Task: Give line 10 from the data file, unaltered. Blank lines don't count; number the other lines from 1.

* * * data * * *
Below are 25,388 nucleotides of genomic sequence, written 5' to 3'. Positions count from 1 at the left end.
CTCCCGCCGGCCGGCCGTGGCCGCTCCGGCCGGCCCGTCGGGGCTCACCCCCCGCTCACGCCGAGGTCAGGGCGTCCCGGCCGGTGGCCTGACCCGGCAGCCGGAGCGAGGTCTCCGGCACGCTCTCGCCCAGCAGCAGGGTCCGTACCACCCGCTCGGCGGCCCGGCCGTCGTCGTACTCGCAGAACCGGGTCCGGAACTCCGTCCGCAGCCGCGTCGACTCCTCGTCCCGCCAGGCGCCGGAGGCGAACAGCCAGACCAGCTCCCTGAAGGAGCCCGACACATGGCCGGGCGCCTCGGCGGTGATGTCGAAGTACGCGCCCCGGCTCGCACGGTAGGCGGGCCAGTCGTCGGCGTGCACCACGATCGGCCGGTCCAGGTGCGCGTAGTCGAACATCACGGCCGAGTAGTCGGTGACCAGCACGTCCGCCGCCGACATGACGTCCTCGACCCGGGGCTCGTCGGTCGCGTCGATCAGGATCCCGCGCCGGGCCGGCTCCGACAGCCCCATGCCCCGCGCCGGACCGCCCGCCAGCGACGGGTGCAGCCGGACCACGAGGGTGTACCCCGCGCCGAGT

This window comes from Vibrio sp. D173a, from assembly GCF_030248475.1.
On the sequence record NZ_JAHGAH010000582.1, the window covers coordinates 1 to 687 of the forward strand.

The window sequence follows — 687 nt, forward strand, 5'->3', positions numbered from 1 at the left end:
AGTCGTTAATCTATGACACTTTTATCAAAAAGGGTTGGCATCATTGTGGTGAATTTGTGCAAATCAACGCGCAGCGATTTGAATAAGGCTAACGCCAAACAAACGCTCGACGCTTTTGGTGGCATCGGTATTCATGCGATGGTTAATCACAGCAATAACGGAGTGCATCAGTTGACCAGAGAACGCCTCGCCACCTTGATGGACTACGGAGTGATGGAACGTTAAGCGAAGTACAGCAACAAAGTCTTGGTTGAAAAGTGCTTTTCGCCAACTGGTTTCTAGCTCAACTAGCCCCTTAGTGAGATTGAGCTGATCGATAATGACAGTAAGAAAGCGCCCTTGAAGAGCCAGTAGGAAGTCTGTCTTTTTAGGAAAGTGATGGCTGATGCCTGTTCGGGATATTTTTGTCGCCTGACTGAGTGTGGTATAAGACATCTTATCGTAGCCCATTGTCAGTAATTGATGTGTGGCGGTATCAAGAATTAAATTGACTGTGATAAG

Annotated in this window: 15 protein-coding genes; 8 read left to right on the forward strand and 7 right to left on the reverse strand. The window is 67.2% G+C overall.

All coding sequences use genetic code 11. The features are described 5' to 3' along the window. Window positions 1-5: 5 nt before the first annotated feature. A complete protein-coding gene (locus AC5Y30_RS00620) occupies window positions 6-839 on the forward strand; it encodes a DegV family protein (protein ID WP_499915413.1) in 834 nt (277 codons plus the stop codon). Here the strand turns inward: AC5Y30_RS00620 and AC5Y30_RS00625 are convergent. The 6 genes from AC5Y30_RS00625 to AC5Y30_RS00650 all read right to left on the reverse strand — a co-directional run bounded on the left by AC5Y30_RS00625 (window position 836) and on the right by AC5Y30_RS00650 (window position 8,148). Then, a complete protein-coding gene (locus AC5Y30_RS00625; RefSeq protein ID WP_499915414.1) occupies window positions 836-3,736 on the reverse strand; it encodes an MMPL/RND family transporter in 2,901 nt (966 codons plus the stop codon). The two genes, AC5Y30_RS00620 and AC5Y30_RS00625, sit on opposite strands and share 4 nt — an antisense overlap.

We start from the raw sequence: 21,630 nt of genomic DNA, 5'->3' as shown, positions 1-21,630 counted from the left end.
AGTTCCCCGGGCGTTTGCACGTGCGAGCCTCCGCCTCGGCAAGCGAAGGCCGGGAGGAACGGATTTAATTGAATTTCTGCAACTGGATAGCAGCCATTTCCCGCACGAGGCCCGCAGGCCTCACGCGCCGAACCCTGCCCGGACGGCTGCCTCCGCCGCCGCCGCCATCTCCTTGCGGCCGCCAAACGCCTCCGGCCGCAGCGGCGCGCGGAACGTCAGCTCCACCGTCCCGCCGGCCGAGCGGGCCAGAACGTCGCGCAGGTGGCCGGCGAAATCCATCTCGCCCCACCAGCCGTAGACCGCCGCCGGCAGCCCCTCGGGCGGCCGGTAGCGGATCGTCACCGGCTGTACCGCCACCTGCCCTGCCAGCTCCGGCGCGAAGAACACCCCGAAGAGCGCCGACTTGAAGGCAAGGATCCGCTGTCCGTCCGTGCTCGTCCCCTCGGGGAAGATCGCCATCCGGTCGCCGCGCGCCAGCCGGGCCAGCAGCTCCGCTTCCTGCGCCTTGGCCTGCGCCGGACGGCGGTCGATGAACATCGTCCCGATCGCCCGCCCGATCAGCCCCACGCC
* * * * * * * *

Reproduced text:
AGTTCCCCGGGCGTTTGCACGTGCGAGCCTCCGCCTCGGCAAGCGAAGGCCGGGAGGAACGGATTTAATTGAATTTCTGCAACTGGATAGCAGCCATTTCCCGCACGAGGCCCGCAGGCCTCACGCGCCGAACCCTGCCCGGACGGCTGCCTCCGCCGCCGCCGCCATCTCCTTGCGGCCGCCAAACGCCTCCGGCCGCAGCGGCGCGCGGAACGTCAGCTCCACCGTCCCGCCGGCCGAGCGGGCCAGAACGTCGCGCAGGTGGCCGGCGAAATCCATCTCGCCCCACCAGCCGTAGACCGCCGCCGGCAGCCCCTCGGGCGGCCGGTAGCGGATCGTCACCGGCTGTACCGCCACCTGCCCTGCCAGCTCCGGCGCGAAGAACACCCCGAAGAGCGCCGACTTGAAGGCAAGGATCCGCTGTCCGTCCGTGCTCGTCCCCTCGGGGAAGATCGCCATCCGGTCGCCGCGCGCCAGCCGGGCCAGCAGCTCCGCTTCCTGCGCCTTGGCCTGCGCCGGACGGCGGTCGATGAACATCGTCCCGATCGCCCGCCCGATCAGCCCCACGCC